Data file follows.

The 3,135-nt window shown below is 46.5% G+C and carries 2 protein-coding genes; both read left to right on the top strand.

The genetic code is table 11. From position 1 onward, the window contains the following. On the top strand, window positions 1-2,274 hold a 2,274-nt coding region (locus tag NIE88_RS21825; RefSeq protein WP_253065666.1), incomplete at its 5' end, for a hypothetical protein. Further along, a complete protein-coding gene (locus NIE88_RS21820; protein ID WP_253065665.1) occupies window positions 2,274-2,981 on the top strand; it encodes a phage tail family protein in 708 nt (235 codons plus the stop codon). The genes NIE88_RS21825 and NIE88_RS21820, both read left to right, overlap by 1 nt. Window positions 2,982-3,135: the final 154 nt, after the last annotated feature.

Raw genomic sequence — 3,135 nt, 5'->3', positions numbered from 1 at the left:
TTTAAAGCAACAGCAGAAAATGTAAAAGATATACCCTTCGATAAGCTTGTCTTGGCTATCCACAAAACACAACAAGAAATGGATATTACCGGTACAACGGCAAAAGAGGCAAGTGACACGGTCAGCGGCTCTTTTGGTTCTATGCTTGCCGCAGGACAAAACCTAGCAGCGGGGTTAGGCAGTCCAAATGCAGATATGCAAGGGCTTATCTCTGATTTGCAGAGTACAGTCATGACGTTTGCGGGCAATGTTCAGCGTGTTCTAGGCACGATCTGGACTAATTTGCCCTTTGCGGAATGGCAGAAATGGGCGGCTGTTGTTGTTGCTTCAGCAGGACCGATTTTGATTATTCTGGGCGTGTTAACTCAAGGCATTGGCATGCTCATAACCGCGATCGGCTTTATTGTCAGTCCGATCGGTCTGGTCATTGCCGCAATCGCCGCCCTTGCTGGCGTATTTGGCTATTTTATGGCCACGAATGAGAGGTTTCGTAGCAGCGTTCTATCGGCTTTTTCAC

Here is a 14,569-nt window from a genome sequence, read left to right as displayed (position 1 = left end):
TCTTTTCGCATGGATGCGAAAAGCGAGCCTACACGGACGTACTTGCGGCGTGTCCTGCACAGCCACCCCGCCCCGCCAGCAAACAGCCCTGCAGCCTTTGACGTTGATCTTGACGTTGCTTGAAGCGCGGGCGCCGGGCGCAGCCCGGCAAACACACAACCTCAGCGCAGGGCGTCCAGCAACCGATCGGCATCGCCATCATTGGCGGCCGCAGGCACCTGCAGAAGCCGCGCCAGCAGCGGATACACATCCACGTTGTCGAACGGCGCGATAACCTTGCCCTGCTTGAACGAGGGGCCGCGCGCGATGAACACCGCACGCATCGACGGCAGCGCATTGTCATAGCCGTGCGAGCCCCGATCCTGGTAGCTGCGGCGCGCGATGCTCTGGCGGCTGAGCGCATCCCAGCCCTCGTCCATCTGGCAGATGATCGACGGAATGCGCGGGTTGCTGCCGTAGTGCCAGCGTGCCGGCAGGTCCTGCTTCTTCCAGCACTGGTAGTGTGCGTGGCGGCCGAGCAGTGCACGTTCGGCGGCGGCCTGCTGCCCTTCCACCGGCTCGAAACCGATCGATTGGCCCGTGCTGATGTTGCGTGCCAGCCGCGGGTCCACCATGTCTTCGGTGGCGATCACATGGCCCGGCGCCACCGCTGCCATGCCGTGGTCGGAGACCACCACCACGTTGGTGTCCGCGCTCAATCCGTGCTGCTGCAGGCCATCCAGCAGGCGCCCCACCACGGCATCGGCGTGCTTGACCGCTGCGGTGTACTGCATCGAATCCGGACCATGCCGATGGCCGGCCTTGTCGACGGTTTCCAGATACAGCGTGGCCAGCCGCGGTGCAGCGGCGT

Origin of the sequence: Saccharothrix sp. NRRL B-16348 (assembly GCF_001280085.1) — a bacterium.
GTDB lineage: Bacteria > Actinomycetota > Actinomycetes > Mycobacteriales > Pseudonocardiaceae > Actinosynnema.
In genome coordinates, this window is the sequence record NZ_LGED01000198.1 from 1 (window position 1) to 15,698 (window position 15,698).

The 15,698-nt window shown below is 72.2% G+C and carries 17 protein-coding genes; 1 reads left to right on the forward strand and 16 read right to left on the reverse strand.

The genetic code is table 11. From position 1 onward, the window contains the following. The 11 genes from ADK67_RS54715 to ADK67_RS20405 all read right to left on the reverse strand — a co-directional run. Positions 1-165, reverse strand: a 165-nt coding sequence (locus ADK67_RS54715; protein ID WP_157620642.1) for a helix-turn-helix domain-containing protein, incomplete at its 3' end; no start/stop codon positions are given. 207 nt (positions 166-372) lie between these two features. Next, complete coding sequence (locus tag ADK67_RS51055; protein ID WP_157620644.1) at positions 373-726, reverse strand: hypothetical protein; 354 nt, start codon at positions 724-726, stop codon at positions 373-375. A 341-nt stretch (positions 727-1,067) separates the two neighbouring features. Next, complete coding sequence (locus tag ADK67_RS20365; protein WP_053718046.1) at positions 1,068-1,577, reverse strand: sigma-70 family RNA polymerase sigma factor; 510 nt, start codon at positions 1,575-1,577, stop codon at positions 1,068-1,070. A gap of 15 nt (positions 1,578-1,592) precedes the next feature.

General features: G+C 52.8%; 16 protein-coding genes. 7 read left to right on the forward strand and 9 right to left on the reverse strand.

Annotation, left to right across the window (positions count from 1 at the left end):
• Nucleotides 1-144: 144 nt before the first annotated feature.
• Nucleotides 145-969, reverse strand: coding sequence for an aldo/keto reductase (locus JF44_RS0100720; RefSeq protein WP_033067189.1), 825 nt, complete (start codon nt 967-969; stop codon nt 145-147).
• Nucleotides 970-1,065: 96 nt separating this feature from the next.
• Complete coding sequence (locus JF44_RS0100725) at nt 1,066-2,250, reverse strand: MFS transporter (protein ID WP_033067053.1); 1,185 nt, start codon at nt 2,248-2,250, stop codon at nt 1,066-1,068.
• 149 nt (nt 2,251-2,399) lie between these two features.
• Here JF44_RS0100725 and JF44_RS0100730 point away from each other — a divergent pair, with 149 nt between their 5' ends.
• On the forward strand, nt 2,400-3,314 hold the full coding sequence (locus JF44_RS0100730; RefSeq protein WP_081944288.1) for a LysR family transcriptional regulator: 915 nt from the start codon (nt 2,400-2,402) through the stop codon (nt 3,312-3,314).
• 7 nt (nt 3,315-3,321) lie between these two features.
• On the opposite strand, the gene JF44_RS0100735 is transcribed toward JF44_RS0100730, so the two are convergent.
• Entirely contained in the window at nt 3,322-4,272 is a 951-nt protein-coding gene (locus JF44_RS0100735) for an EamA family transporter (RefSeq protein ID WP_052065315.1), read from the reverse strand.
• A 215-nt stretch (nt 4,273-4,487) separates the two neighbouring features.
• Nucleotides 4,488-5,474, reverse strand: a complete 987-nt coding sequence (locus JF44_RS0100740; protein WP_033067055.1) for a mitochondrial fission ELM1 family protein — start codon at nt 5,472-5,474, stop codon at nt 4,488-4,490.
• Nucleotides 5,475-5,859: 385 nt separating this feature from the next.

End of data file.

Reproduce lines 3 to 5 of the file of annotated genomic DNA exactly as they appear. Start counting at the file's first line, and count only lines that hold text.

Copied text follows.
Raw genomic sequence — 3,135 nt, 5'->3', positions numbered from 1 at the left:
TTTAAAGCAACAGCAGAAAATGTAAAAGATATACCCTTCGATAAGCTTGTCTTGGCTATCCACAAAACACAACAAGAAATGGATATTACCGGTACAACGGCAAAAGAGGCAAGTGACACGGTCAGCGGCTCTTTTGGTTCTATGCTTGCCGCAGGACAAAACCTAGCAGCGGGGTTAGGCAGTCCAAATGCAGATATGCAAGGGCTTATCTCTGATTTGCAGAGTACAGTCATGACGTTTGCGGGCAATGTTCAGCGTGTTCTAGGCACGATCTGGACTAATTTGCCCTTTGCGGAATGGCAGAAATGGGCGGCTGTTGTTGTTGCTTCAGCAGGACCGATTTTGATTATTCTGGGCGTGTTAACTCAAGGCATTGGCATGCTCATAACCGCGATCGGCTTTATTGTCAGTCCGATCGGTCTGGTCATTGCCGCAATCGCCGCCCTTGCTGGCGTATTTGGCTATTTTATGGCCACGAATGAGAGGTTTCGTAGCAGCGTTCTATCGGCTTTTTCAC

Here is a 14,569-nt window from a genome sequence, read left to right as displayed (position 1 = left end):